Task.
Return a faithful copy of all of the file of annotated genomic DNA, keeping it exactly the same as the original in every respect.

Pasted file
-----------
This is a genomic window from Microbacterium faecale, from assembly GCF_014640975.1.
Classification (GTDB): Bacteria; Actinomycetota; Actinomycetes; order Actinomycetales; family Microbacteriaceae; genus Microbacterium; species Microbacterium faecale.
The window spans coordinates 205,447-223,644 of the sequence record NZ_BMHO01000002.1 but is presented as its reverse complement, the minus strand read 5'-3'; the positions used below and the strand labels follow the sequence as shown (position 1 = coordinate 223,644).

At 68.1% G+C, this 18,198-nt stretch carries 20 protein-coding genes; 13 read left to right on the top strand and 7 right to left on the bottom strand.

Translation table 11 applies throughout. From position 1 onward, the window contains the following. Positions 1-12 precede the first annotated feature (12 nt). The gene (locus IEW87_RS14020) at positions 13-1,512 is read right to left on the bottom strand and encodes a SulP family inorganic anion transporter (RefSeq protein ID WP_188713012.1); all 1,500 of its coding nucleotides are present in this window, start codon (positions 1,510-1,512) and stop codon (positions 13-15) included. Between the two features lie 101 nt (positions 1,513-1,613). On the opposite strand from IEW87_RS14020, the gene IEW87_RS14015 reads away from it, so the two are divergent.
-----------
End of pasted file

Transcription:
This is a genomic window from Microbacterium faecale, from assembly GCF_014640975.1.
Classification (GTDB): Bacteria; Actinomycetota; Actinomycetes; order Actinomycetales; family Microbacteriaceae; genus Microbacterium; species Microbacterium faecale.
The window spans coordinates 205,447-223,644 of the sequence record NZ_BMHO01000002.1 but is presented as its reverse complement, the minus strand read 5'-3'; the positions used below and the strand labels follow the sequence as shown (position 1 = coordinate 223,644).

At 68.1% G+C, this 18,198-nt stretch carries 20 protein-coding genes; 13 read left to right on the top strand and 7 right to left on the bottom strand.

Translation table 11 applies throughout. From position 1 onward, the window contains the following. Positions 1-12 precede the first annotated feature (12 nt). The gene (locus IEW87_RS14020) at positions 13-1,512 is read right to left on the bottom strand and encodes a SulP family inorganic anion transporter (RefSeq protein ID WP_188713012.1); all 1,500 of its coding nucleotides are present in this window, start codon (positions 1,510-1,512) and stop codon (positions 13-15) included. Between the two features lie 101 nt (positions 1,513-1,613). On the opposite strand from IEW87_RS14020, the gene IEW87_RS14015 reads away from it, so the two are divergent.